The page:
Nàdarra gives form to the evolving conversations around architecture and ecology, considering the interconnectedness of all matter in the design of an architectural surface. It does so by utilising circular materials and 3d printing technology; celebrating the inevitability of vegetation growth and weathering on all buildings; and creating ambiguous forms that are both natural and artefactual at the same time, a reflection of our increasingly synthetic world.
The project engages with the importance of materials and their life cycles in the built environment, employing advanced 3d printing sand technology, the parts can be fabricated, installed, and then recycled up to 8 times after use. Nàdarra takes advantage of 3d printings ability to create virtually unlimited geometric possibilities without the need for complex mould making. This has further environmental benefits as it therefore does not waste any material beyond what is used in the parts themselves during their fabrication.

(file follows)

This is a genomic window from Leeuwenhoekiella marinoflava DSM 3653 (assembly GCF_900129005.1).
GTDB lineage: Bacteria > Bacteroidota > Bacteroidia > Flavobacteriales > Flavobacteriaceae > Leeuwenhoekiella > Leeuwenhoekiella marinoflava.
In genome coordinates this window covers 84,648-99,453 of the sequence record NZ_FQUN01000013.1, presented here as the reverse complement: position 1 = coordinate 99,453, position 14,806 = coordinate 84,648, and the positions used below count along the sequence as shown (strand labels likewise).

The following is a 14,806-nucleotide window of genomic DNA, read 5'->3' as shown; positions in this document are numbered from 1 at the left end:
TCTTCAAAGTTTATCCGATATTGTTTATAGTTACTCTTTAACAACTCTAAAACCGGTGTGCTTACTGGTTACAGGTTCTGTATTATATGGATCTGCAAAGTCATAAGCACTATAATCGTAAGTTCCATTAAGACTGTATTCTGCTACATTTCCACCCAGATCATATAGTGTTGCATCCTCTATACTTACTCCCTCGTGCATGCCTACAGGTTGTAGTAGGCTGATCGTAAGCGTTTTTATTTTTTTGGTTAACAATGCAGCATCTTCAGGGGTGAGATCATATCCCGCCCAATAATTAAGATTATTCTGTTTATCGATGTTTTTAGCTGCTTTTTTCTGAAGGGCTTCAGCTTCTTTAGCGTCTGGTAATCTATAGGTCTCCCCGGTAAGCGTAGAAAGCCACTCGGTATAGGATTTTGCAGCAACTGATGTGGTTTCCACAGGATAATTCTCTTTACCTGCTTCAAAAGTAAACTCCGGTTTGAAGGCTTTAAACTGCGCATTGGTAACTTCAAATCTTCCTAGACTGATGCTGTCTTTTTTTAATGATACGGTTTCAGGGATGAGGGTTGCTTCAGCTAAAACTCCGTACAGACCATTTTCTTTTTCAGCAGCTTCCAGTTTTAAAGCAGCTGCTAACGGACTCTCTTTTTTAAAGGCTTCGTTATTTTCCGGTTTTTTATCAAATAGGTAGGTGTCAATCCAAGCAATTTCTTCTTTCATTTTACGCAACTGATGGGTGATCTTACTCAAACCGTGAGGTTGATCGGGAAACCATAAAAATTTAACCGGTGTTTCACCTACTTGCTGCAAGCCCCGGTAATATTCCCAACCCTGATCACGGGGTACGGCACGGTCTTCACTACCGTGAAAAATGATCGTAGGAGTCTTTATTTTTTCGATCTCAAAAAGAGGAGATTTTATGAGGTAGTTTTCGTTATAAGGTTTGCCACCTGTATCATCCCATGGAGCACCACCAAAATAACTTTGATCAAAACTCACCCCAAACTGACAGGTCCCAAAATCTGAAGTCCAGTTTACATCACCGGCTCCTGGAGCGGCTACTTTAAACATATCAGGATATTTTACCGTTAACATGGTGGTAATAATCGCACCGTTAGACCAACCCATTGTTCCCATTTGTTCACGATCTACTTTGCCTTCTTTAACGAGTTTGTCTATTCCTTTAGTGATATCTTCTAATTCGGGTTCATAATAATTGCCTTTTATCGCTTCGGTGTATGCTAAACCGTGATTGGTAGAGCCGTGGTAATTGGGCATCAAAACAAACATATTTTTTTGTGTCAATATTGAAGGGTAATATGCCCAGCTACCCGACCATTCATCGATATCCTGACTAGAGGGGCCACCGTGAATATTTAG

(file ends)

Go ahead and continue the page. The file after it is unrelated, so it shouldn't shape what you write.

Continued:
Motivated by the recognition that all buildings eventually erode, stain and weather, the project is designed to display its interconnectedness with its environment in other words, its ecology. It moves beyond the idea of an impossibly clean architecture, instead creating crevices and pockets for water and seed retention that can accelerate and promote the growth and presence of non-human organisms within its surfaces. The walls form implements biophilic design principles, such as multiscalar detail, organised complexity and highly differentiated but similar geometries that evoke the bulging and pocketing of the moss that grows within the surface itself. It has mysterious qualities as a product of the ambiguity surrounding its age, origins and fabrication process. It is striated with traces of chisel marks yet is eroded and smoothed as if by the weather; its has the stereotomy of ancient construction yet each part employs a complexity almost unimaginable to make by the human hand. Nàdarra aims to draw people close through this engagement and questioning, bringing attention to the effects of the environment upon its surface. It considers its connection with the environment positive and attempts to breaks down the false duality between architecture and nature, instead considering the importance and beauty in the interconnectedness of all matter.